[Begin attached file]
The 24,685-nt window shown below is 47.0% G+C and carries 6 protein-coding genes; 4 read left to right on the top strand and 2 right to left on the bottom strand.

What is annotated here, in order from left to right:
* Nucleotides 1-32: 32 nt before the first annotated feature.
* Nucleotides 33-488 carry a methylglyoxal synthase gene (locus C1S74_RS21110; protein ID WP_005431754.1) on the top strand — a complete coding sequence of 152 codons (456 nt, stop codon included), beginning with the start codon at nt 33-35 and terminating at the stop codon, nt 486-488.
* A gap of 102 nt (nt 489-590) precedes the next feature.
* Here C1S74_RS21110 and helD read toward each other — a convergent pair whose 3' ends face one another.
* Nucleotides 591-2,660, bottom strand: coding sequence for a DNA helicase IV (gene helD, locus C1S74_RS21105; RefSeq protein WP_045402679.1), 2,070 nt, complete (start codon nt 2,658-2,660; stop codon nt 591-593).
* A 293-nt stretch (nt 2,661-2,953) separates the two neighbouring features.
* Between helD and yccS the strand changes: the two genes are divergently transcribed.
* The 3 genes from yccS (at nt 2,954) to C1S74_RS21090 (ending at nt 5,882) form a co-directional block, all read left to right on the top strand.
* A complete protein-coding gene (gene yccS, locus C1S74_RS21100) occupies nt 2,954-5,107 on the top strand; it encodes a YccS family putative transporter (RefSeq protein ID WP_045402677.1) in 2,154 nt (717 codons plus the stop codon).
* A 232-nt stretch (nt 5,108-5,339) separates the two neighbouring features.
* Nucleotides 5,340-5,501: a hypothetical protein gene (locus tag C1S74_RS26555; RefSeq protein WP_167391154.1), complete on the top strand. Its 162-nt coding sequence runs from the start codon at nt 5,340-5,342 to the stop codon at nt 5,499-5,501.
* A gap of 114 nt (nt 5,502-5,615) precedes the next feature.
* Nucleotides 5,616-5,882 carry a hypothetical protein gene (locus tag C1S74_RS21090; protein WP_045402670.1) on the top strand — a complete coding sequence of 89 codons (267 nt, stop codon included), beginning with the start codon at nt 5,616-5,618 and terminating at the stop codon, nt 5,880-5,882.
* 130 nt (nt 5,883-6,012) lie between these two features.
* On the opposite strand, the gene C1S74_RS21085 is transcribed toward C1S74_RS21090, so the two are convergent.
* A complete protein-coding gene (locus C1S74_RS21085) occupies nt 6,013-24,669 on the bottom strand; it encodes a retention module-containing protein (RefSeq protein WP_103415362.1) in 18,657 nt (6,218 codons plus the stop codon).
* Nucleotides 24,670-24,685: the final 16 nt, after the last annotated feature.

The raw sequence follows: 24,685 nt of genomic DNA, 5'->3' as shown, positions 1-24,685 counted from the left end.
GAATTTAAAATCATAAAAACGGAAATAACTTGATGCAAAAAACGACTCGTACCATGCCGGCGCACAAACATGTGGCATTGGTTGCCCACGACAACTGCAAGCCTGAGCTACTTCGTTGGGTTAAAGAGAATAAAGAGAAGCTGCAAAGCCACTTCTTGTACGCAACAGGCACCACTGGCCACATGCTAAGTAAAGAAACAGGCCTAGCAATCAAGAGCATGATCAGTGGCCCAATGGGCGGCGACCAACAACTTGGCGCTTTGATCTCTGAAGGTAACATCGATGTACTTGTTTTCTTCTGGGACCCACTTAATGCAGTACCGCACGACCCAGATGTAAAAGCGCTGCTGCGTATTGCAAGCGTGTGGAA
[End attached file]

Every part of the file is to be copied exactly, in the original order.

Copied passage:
The 24,685-nt window shown below is 47.0% G+C and carries 6 protein-coding genes; 4 read left to right on the top strand and 2 right to left on the bottom strand.

What is annotated here, in order from left to right:
* Nucleotides 1-32: 32 nt before the first annotated feature.
* Nucleotides 33-488 carry a methylglyoxal synthase gene (locus C1S74_RS21110; protein ID WP_005431754.1) on the top strand — a complete coding sequence of 152 codons (456 nt, stop codon included), beginning with the start codon at nt 33-35 and terminating at the stop codon, nt 486-488.
* A gap of 102 nt (nt 489-590) precedes the next feature.
* Here C1S74_RS21110 and helD read toward each other — a convergent pair whose 3' ends face one another.
* Nucleotides 591-2,660, bottom strand: coding sequence for a DNA helicase IV (gene helD, locus C1S74_RS21105; RefSeq protein WP_045402679.1), 2,070 nt, complete (start codon nt 2,658-2,660; stop codon nt 591-593).
* A 293-nt stretch (nt 2,661-2,953) separates the two neighbouring features.
* Between helD and yccS the strand changes: the two genes are divergently transcribed.
* The 3 genes from yccS (at nt 2,954) to C1S74_RS21090 (ending at nt 5,882) form a co-directional block, all read left to right on the top strand.
* A complete protein-coding gene (gene yccS, locus C1S74_RS21100) occupies nt 2,954-5,107 on the top strand; it encodes a YccS family putative transporter (RefSeq protein ID WP_045402677.1) in 2,154 nt (717 codons plus the stop codon).
* A 232-nt stretch (nt 5,108-5,339) separates the two neighbouring features.
* Nucleotides 5,340-5,501: a hypothetical protein gene (locus tag C1S74_RS26555; RefSeq protein WP_167391154.1), complete on the top strand. Its 162-nt coding sequence runs from the start codon at nt 5,340-5,342 to the stop codon at nt 5,499-5,501.
* A gap of 114 nt (nt 5,502-5,615) precedes the next feature.
* Nucleotides 5,616-5,882 carry a hypothetical protein gene (locus tag C1S74_RS21090; protein WP_045402670.1) on the top strand — a complete coding sequence of 89 codons (267 nt, stop codon included), beginning with the start codon at nt 5,616-5,618 and terminating at the stop codon, nt 5,880-5,882.
* 130 nt (nt 5,883-6,012) lie between these two features.
* On the opposite strand, the gene C1S74_RS21085 is transcribed toward C1S74_RS21090, so the two are convergent.
* A complete protein-coding gene (locus C1S74_RS21085) occupies nt 6,013-24,669 on the bottom strand; it encodes a retention module-containing protein (RefSeq protein WP_103415362.1) in 18,657 nt (6,218 codons plus the stop codon).
* Nucleotides 24,670-24,685: the final 16 nt, after the last annotated feature.

The raw sequence follows: 24,685 nt of genomic DNA, 5'->3' as shown, positions 1-24,685 counted from the left end.
GAATTTAAAATCATAAAAACGGAAATAACTTGATGCAAAAAACGACTCGTACCATGCCGGCGCACAAACATGTGGCATTGGTTGCCCACGACAACTGCAAGCCTGAGCTACTTCGTTGGGTTAAAGAGAATAAAGAGAAGCTGCAAAGCCACTTCTTGTACGCAACAGGCACCACTGGCCACATGCTAAGTAAAGAAACAGGCCTAGCAATCAAGAGCATGATCAGTGGCCCAATGGGCGGCGACCAACAACTTGGCGCTTTGATCTCTGAAGGTAACATCGATGTACTTGTTTTCTTCTGGGACCCACTTAATGCAGTACCGCACGACCCAGATGTAAAAGCGCTGCTGCGTATTGCAAGCGTGTGGAA